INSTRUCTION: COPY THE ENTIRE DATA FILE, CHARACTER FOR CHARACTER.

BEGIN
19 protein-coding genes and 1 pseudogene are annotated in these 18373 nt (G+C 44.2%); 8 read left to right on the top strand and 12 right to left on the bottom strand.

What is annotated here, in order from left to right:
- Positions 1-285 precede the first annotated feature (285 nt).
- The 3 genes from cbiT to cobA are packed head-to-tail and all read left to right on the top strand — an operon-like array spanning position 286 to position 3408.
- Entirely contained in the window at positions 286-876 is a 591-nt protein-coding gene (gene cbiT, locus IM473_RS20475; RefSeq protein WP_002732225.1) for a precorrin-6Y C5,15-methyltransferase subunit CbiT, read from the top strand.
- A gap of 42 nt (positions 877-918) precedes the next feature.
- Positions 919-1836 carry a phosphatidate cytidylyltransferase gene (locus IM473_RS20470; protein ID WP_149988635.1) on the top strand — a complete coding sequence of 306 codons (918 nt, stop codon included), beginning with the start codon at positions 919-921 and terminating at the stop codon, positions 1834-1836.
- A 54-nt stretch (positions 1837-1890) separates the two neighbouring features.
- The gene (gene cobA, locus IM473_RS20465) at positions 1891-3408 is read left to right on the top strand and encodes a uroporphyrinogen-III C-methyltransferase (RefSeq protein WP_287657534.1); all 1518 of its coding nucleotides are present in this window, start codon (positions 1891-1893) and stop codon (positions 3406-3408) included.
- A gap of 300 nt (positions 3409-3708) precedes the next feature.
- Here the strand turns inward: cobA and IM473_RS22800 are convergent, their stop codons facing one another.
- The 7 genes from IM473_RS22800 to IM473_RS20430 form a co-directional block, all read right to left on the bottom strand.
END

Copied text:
19 protein-coding genes and 1 pseudogene are annotated in these 18373 nt (G+C 44.2%); 8 read left to right on the top strand and 12 right to left on the bottom strand.

What is annotated here, in order from left to right:
- Positions 1-285 precede the first annotated feature (285 nt).
- The 3 genes from cbiT to cobA are packed head-to-tail and all read left to right on the top strand — an operon-like array spanning position 286 to position 3408.
- Entirely contained in the window at positions 286-876 is a 591-nt protein-coding gene (gene cbiT, locus IM473_RS20475; RefSeq protein WP_002732225.1) for a precorrin-6Y C5,15-methyltransferase subunit CbiT, read from the top strand.
- A gap of 42 nt (positions 877-918) precedes the next feature.
- Positions 919-1836 carry a phosphatidate cytidylyltransferase gene (locus IM473_RS20470; protein ID WP_149988635.1) on the top strand — a complete coding sequence of 306 codons (918 nt, stop codon included), beginning with the start codon at positions 919-921 and terminating at the stop codon, positions 1834-1836.
- A 54-nt stretch (positions 1837-1890) separates the two neighbouring features.
- The gene (gene cobA, locus IM473_RS20465) at positions 1891-3408 is read left to right on the top strand and encodes a uroporphyrinogen-III C-methyltransferase (RefSeq protein WP_287657534.1); all 1518 of its coding nucleotides are present in this window, start codon (positions 1891-1893) and stop codon (positions 3406-3408) included.
- A gap of 300 nt (positions 3409-3708) precedes the next feature.
- Here the strand turns inward: cobA and IM473_RS22800 are convergent, their stop codons facing one another.
- The 7 genes from IM473_RS22800 to IM473_RS20430 form a co-directional block, all read right to left on the bottom strand.